Crocket v. Lee
Annotate this Case
20 U.S. 522 (1822)
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U.S. Supreme Court
Crocket v. Lee, 20 U.S. 7 Wheat. 522 522 (1822)
Crocket v. Lee
20 U.S. (7 Wheat.) 522
APPEAL FROM THE CIRCUIT
COURT OF KENTUCKY
A question on the validity of a certificate for a settlement right in Kentucky and of the entry thereof in the surveyor's office.
It is a settled rule that the decree must conform to the allegations in the pleadings as well as to the proofs in the cause.
Therefore, when the question is on the validity of a location and neither its vagueness nor its certainty is distinctly put in issue by the pleadings, the testimony to that point will be disregarded by this Court; but if the merits appear to justify it, the cause will be remanded to the court below with directions to permit the pleadings to be amended.
MR. CHIEF JUSTICE MARSHALL delivered the opinion of the Court.
These causes relate to the same title and depend on the same question. It is the validity of a certificate for a settlement right granted to Angus Cameron, and of the entry thereof in the surveyor's office.
The certificate is in these words:
"Angus Cameron this day claimed a settlement and preemption in the District of Kentucky on account of residing in the country twelve months before the year 1778, lying at the head right hand fork of Welles' branch, extending southeast to the head of a small run that empties into the north fork of Licking, including the spring on the head of both branches, about one and a half miles above the war path that crosses the north fork. Satisfactory proof being made to the court, it is of opinion that the said Cameron has a right to a settlement of 400 acres of land, to include the above location, and the preemption of 1,000 acres adjoining, and that a certificate issue accordingly. "
The entry in the surveyor's office conforms to the location expressed in the certificate.
The right of Cameron, both to his settlement and preemption, was regularly conveyed to the appellant, in whose name patents have been obtained.
The appellee claims under junior entries, for which patents have been issued younger than the appellant's patent on the preemption warrant but elder than his patent on the settlement right. The appellant therefore filed his bill to obtain a conveyance for the land covered by his settlement right, the legal title to which was in the appellee, and the appellee filed his bill to obtain a conveyance for the land covered by the appellant's patent on the preemption right, to which he claimed the equitable title.
Pending the controversy, Lee purchased in the right of a person claiming under a patent older than either of those under which Crocket claimed, but as this patent was founded on a junior entry, the validity of Cameron's certificate was still the question on which the whole case depended.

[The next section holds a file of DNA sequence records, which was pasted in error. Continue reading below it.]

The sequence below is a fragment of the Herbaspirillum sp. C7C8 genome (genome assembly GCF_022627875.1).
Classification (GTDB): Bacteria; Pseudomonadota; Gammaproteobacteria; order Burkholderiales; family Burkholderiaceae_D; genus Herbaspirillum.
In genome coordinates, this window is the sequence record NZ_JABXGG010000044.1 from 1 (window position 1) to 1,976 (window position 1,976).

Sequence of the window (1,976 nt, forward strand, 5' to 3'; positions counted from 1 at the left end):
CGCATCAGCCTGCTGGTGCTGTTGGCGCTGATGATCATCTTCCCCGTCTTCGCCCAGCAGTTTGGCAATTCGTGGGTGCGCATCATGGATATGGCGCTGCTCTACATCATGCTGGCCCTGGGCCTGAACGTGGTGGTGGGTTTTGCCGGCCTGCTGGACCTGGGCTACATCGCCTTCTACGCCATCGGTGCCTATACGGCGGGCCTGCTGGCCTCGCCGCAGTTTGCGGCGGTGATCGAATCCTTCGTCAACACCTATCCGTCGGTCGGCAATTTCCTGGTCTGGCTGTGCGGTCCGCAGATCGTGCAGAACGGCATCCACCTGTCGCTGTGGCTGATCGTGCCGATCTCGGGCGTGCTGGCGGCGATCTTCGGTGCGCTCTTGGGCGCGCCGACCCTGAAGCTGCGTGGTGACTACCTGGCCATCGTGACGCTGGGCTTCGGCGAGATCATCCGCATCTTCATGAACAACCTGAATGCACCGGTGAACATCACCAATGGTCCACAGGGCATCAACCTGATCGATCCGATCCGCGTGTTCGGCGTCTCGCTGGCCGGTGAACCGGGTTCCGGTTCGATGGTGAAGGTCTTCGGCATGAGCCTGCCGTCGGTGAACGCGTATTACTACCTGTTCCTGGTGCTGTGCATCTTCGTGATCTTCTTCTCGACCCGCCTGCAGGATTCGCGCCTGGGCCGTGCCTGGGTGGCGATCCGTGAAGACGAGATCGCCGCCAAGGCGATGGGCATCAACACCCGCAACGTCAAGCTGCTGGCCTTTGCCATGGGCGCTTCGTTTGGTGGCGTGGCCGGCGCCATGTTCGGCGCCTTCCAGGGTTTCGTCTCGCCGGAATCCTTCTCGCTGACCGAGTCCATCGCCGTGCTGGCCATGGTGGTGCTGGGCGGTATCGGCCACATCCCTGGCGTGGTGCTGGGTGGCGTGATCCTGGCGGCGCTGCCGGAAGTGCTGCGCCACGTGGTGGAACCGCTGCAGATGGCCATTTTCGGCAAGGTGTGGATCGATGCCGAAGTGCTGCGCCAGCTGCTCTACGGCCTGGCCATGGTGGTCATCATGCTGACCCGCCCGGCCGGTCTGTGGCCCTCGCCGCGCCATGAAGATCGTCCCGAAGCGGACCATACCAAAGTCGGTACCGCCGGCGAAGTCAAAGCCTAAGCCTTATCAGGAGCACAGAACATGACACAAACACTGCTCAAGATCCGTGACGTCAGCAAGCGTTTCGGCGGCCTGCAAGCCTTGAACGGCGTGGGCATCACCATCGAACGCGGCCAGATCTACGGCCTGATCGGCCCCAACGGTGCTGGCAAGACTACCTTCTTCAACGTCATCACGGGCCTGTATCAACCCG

In the circuit court Crocket's bill was dismissed, and in the other suit he was decreed to convey to Lee the land contained in his patent for Cameron's settlement right. The decrees were founded entirely on the opinion that Cameron's location was too vague to be supported. In the circuit court, the cause turned almost entirely on this point, and the greater part of the testimony is taken with a view to it. If the validity of Cameron's location be sustained, Crocket must succeed, because his right is prior in time and superior in dignity to any title conflicting
with it. If Cameron's entry be invalid, then the decrees are right, either because Young's entry is good or because the legal title was in Lee when they were made.
The testimony which has been taken in these causes certainly is very strong in support of the decrees of the circuit court, but the counsel for the appellant contends that so much of this testimony as respects the vagueness of Cameron's location must be disregarded because neither its vagueness nor its certainty has been put in issue. Lee has not averred in his bill nor alleged in his answer that this location is vague, nor has he anywhere or in any manner questioned its validity.
The principle advanced by the appellant's counsel cannot be controverted. No rule is better settled than that the decree must conform to the allegations, as well as to the proofs in the cause. The location being set out in the pleadings, the court can undoubtedly notice any intrinsic apparent defect. If it be void in itself, no testimony can sustain it and it would be deemed void on a demurrer to the bill. But if it be not void in itself, if its validity depends upon facts to be proved in the cause, then its validity ought to be put in issue.
The counsel for the appellee does not directly controvert this principle, but endeavors to withdraw his case from its operation by contending that terms are used in the pleadings which are equivalent to a direct allegation that Cameron's location is too vague to be sustained.